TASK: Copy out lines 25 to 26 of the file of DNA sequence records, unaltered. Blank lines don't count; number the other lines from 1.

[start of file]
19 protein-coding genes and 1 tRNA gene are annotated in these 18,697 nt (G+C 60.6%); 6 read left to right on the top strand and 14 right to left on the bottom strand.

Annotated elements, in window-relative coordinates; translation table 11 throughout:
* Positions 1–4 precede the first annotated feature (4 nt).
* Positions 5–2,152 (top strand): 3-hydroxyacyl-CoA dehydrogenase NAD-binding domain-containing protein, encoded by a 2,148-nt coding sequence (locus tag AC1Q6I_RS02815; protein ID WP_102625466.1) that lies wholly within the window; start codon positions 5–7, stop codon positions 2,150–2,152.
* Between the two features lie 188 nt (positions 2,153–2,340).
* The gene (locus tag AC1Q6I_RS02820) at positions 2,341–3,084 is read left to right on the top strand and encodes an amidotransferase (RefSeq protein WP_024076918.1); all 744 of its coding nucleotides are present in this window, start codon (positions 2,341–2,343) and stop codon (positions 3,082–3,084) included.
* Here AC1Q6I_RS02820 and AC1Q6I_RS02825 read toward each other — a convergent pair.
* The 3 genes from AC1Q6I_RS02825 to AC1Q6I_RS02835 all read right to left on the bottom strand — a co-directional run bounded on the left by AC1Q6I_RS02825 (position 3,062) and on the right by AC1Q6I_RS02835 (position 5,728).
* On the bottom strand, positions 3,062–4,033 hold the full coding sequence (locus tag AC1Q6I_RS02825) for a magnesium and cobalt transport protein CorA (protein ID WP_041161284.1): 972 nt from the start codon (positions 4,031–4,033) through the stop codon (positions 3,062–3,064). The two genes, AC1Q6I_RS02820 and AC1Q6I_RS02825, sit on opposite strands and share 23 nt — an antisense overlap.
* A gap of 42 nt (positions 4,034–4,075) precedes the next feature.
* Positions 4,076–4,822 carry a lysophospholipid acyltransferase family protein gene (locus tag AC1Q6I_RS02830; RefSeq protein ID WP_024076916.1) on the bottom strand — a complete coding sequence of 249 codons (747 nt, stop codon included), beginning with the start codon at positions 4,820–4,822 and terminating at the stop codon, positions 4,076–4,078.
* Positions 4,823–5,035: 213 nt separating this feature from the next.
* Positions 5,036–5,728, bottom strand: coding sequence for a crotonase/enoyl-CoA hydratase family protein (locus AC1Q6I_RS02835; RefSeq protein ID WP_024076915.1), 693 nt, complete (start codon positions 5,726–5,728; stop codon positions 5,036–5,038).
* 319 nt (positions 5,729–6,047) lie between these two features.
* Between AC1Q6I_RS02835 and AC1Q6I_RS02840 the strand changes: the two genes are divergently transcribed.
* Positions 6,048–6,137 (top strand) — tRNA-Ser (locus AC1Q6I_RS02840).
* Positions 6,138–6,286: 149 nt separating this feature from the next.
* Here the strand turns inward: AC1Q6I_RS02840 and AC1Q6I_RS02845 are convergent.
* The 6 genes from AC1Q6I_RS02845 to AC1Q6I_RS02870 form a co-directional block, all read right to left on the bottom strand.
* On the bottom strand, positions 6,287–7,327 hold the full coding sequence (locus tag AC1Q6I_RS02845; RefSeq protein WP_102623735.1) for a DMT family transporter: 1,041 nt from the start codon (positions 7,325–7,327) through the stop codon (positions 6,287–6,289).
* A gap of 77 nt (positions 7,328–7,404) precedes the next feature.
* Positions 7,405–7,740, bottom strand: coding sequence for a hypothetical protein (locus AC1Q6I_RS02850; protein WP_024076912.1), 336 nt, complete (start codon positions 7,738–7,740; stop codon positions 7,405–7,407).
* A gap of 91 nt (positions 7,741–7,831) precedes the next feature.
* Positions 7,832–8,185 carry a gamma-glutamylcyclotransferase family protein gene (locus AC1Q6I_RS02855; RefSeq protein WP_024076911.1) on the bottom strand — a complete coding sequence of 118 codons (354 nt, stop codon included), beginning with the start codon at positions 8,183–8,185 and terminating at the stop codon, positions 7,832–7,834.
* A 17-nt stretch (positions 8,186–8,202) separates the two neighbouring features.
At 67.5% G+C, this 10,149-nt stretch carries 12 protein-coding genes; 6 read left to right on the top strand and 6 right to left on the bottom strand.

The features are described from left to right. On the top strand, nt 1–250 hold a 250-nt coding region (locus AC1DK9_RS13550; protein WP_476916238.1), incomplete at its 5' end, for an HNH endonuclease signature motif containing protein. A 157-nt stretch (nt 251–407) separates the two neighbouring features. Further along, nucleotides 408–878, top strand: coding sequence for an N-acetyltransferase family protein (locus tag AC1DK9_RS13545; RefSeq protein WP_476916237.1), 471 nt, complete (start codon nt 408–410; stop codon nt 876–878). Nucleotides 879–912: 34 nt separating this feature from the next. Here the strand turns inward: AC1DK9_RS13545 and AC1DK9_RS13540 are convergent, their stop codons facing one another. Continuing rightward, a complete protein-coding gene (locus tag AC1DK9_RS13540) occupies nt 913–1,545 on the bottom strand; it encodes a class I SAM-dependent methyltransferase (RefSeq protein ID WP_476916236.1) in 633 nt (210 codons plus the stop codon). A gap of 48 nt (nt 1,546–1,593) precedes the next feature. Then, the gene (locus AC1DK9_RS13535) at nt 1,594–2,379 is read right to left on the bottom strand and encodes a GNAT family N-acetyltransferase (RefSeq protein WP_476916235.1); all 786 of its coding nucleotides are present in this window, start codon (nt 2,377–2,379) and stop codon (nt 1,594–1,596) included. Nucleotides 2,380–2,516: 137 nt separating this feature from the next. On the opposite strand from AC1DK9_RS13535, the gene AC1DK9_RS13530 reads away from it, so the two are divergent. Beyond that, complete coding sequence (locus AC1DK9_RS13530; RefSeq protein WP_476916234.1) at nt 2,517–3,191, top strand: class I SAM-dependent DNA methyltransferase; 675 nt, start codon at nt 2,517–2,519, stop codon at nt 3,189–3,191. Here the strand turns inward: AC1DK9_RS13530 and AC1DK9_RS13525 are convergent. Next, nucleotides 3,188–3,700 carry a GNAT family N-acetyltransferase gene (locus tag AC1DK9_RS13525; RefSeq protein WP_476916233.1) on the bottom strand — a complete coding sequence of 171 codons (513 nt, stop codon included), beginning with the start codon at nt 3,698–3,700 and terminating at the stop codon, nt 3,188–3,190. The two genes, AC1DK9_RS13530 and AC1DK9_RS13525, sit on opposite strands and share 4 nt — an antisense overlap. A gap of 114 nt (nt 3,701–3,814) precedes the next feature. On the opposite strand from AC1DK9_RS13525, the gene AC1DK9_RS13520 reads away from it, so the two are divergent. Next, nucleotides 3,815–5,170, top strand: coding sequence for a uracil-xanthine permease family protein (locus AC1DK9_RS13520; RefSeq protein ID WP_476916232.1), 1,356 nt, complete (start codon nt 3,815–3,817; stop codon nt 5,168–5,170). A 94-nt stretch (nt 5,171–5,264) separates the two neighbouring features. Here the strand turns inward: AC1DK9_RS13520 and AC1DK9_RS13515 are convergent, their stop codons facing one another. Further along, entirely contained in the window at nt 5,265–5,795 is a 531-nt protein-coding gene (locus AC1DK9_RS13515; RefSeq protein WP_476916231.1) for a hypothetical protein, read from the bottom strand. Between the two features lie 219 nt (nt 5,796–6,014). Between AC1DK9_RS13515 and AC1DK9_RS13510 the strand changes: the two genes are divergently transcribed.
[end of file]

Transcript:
* A 17-nt stretch (positions 8,186–8,202) separates the two neighbouring features.
At 67.5% G+C, this 10,149-nt stretch carries 12 protein-coding genes; 6 read left to right on the top strand and 6 right to left on the bottom strand.